A Spanish-Italian co-production, Ricco The Mean Machine (1973) is an interesting and notorious bit of Eurocrime. First, a rundown of the alternate titles reveals it was sold as Ricco, The Dirty Mob, Mean Machine, Gangland, and, in an amazing bit of wrong-headed marketing, sold as a horror film under the title Cauldron of Death.
Ricco Aversi (Christopher Mitchum) is the layabout son of a powerful mobster. After his father was killed, Ricco had a run in with the man who usurped his father, Don Vito (Arthur Kennedy), who in turn had Ricco thrown in jail on trumped up charges for a couple of years. Ricco emerges form jail to find his family now ostracized, living on the outskirts of Rome, and to make matters even more humiliating Ricco's former flame, Rosa (Malisa Longo), has shacked up with Don Vito.
Ricco finds a sympathetic ally in a counterfeiter and his vixen niece, Scilla (Barbara Bouchet). Soon the Karate chopping Ricco is jabbing away at Don Vito, breaking into his compound, robbing him of his payoffs, all the while trying to uncover the identity of the man responsible for the hit on his father. Ricco gets more emboldened. Don Vito gets increasingly angry and is the kind of gangster prone to throwing men into the acid bath at his soap factory. So, it doesn't take a genius to realize the two are on a collision course.
Ricco The Mean Machine falls into an interesting sub-category of the revenge film genre. Most revenge films are pretty straightforward in their motivation- guy/girl gets wronged, guy/girl goes bloodthirsty for vengeance, wham, bam, end of story. Not so for our Ricco. He is a reluctant revenger. He didn't particularly have much love for his father and no ambition to be a gangster. So, his father getting offed was sort of part of the business he was in, and it isn't a business Ricco wants any part of. Rationally, it doesn't make much sense but for the purposes of pulp writing it is a neat slant. Ricco is more content to pick at Don Vito, annoy him, and only cares about killing the actual trigger man who pulled off his father's hit. Pick away at a bad, bad man, what else should you expect to happen? The bad guy is gonna' strike back.
Under the direction and writing of b-helmers Tulio Demicheli (Sabata the Killer) and Jose Gutierrez Maesso, Ricco The Mean Machine features a top notch cast of genre stars: the young Chris Mitchum looked a bit more like David Hemmings with a Lovin Spoonful, hippie haircut than his famous father, Aurthur Kennedy a vet and perfect oily bad guy, and the one two punch of Euro babe knockouts Bouchet and Longo.
The influence of films like Serpico, The French Connection, Dirty Harry, and The Getaway really sparked change in Eurocrime, injecting the standard heist, cop and criminals fare with more urban grit, as well as an increase in violence, sex, and car chases. As far as the genre goes, Ricco came fairly early in the cycle. Opening with a point blank, graphic, head shot, it is certainly violent. Bouchet and Longo deliver the sex appeal. Overall, actionwise, it is low budget and, while entertaining, not especially elaborate.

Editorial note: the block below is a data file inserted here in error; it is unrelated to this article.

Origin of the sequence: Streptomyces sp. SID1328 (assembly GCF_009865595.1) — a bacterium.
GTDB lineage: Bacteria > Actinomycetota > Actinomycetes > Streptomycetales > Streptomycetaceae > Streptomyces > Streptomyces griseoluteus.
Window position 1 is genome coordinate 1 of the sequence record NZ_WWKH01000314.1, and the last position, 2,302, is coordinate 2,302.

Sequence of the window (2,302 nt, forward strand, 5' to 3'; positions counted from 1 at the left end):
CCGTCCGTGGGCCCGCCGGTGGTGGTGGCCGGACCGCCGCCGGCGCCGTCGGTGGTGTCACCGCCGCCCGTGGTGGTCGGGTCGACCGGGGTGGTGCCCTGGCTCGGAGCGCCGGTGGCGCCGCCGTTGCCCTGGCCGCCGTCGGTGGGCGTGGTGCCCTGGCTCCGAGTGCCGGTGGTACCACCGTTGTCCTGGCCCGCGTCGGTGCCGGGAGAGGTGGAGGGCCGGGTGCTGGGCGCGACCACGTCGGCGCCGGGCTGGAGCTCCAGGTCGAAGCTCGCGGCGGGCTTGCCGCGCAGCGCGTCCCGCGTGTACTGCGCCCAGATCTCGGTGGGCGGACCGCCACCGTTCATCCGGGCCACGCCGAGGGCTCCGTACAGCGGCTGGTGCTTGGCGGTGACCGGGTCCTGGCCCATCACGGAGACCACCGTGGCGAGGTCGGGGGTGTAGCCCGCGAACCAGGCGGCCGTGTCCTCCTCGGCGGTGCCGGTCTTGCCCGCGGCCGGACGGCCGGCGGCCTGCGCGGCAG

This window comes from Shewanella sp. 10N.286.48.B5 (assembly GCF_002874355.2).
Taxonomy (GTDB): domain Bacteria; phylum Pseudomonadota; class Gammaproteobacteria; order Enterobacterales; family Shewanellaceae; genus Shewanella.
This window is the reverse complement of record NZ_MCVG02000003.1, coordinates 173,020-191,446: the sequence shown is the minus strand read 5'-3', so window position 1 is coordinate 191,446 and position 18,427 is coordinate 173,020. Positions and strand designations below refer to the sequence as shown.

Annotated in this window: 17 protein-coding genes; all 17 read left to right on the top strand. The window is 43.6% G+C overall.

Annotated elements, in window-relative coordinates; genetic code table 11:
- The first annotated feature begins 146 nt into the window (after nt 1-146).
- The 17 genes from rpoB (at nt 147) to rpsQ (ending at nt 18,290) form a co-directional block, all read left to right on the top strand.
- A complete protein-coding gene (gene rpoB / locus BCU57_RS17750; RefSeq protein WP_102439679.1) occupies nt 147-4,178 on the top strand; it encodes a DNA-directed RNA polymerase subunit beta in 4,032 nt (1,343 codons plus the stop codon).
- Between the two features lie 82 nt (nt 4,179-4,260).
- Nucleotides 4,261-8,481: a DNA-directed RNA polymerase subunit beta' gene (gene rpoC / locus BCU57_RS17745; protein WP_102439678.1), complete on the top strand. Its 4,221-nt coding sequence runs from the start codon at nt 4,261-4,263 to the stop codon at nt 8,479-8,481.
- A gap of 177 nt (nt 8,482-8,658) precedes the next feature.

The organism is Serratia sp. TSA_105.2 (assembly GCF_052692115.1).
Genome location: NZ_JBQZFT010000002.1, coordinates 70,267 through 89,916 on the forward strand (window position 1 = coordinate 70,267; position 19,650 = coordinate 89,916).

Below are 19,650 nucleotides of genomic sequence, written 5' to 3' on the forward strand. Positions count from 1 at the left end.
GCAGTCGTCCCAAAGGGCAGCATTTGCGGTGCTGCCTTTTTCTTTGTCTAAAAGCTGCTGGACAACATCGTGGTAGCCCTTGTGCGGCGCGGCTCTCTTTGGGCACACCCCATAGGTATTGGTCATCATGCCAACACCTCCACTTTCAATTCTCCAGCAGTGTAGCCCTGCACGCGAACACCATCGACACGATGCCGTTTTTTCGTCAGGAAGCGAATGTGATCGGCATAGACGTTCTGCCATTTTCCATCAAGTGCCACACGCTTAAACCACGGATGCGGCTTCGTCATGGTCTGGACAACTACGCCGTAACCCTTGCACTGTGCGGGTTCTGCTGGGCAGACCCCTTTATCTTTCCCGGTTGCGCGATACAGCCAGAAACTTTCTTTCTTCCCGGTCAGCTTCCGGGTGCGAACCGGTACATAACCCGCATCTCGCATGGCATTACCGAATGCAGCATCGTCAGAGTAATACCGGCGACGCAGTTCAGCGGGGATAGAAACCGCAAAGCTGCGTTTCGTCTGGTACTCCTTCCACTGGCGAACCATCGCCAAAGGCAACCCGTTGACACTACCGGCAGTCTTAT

The DVD: Dark Sky.
Anamorphic Widescreen. Technically, Dark Sky has produced a nice DVD of a cult film. I didn't notice any glaring issues like severe compression artefacts, boosting, or aliasing. The only real missive is the print itself, which definitely shows signs of its age and era. It is a forgivable issue, the color doesn't exactly pop and there is a good deal of grain, but, hey, that's the low budget 70's for ya'.
Mono, English dub. Optional English subtitles. Well, it isnt the greatest track. The problems are all source related. The mono track has a good deal of muffle and some occasional low levels.
Original Trailer. --- Still Gallery. --- ‟Mitchum The Mean Machine‟ interview with star Christopher Mitchum (18:14). Let me say this- if you are a DVD company and you have the rights to any Chris Mitchum titles (Final Score, Murder in a Blue World, Summertime Killer, American Commandos...), line the guy up for an interview and/or commentary. He is extremely genial and oozes charm. I don't know wether he pre-watched the movie for the interview but his recall is great. He gives a nice overview of how he got started in acting, his first fire of notoriety, getting effectively blacklisted in the States, and then his reprieve in Euro (and eventually Asian, though he only mentions it in passing) cult cinema. Naturally, in addition, he delivers several anecdotes about making Ricco.
White guy karate. Squib-spattering shootouts. An infamous graphic castration scene. Barbara Bouchet doing an extended night and fog drenched striptease. A genre fan cannot ask for much more. Dark Sky delivers a welcome, uncut, and decent transfer of Ricco The Mean Machine, making this one well worth a purchase.